As an telecommunication enginner, I owe a lot to Leonhard Euler, the Swiss mathematician who introduced the number e (2.71828…). Euler’s number is a fundamental constant in mathematics, and it is used in many areas of science.

Imagine that you have a some initial capital \(c_o\) and that you are given one year maximize it. You decide to put the money into the bank, who gives you a yearly interest rate of \(r\). After one year, you will have

\[c_1 = c_o \cdot (1+r).\]

Growth with $n$ re-investments

Now imagine that, instead of waiting one year, the bank lets you compound the interest (that is, every time you get some interest, it’s used as your new capital upon which the next interest is calculated) \(n\) times that year. After one year, you will have

\[c_{n} = c_o \cdot (1+\frac{r}{n})^{n}.\]

The more often the interest is compounded, the more money you will have at the end of the year. And that is why banks prefer to give you your interests once every year, and not every month, or every day.

Growth with infinite re-investments

But, what would happen if we could re-invest our money every second, or every milisecond, is there a limit? Indeed, there is. Euler proved that, if your could compound the interest infinite times for any given period, your final capital would be multiplied by a factor $e^r$, where $r$ is the interest rate and $e=2.718281828459045…$. In other words:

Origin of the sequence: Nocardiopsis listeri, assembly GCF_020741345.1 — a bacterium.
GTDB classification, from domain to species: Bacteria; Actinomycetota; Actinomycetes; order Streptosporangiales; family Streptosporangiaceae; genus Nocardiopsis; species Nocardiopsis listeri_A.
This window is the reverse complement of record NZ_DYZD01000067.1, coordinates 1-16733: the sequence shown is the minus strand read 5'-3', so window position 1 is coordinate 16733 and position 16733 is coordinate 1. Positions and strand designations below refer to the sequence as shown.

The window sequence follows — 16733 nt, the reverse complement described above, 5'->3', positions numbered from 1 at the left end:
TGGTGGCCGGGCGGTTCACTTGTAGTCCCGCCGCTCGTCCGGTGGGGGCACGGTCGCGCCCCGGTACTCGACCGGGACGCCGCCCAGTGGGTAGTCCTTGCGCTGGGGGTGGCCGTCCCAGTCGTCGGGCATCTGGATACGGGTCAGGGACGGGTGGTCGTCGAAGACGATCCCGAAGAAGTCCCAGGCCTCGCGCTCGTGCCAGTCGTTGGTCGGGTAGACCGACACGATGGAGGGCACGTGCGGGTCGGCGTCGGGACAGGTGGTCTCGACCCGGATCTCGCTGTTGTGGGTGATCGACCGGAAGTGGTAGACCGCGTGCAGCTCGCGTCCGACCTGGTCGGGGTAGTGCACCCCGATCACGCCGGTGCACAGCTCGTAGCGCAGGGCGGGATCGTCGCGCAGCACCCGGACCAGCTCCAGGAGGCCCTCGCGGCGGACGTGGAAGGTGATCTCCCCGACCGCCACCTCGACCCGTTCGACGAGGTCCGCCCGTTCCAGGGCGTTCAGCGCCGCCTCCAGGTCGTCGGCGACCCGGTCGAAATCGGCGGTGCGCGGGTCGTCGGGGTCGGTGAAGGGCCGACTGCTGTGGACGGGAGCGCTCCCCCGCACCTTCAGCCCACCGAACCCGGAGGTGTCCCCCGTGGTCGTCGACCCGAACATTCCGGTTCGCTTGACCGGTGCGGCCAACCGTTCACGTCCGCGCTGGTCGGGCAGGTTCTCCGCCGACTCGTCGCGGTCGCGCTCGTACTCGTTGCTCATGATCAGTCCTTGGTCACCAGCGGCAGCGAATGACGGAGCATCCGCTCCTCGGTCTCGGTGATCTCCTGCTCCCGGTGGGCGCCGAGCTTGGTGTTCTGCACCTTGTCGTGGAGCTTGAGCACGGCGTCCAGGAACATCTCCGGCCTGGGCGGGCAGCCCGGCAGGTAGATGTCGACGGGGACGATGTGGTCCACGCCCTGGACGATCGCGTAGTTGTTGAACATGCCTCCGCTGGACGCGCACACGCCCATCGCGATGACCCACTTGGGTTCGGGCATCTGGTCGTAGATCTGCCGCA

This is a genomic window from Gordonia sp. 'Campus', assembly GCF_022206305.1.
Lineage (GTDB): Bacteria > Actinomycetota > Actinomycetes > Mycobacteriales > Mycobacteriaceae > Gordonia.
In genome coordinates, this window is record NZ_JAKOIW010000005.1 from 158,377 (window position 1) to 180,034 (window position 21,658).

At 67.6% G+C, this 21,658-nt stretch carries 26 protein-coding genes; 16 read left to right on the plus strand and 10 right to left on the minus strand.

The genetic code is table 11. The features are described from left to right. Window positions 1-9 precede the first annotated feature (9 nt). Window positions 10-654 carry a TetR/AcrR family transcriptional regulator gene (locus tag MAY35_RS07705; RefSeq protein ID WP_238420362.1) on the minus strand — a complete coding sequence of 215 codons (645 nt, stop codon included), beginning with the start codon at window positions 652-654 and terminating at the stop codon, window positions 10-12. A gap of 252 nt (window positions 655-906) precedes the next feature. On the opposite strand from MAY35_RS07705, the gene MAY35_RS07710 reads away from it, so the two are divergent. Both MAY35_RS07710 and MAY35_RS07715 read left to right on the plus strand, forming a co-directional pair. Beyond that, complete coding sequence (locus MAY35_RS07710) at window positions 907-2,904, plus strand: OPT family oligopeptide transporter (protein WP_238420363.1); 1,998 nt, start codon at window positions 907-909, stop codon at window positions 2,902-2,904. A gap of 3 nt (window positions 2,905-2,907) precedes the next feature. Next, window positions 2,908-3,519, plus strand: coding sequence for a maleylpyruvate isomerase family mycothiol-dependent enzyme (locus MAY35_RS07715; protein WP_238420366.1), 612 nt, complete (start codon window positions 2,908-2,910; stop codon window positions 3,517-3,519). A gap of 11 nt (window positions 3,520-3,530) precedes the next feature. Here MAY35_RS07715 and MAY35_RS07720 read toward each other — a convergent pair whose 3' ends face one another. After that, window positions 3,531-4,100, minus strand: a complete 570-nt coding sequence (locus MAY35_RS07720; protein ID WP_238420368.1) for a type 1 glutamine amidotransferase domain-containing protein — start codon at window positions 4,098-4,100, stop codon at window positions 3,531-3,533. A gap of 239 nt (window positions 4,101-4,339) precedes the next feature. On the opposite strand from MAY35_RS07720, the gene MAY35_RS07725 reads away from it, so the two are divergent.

\[c_{\infty} = c_o \cdot e^r.\]

Finally, if we repeat the exercise $t$ times where each time we grow $e^t$ we would get the famous particular case of exponential growth:

\[c_{\infty}(t) = c_o \cdot (e^{r})^t.\]

A deeper meaning: Euler number is the speed of life

There is something deeper here than just your money growing. The Euler number is to life what light is to the universe: a limit of how fast you can grow (or travel). Imagine rabbits reproducing as fast as they can. The bigger the population, the faster it will grow. Yet the ratio between one day and the day before will be given by Euler’s number.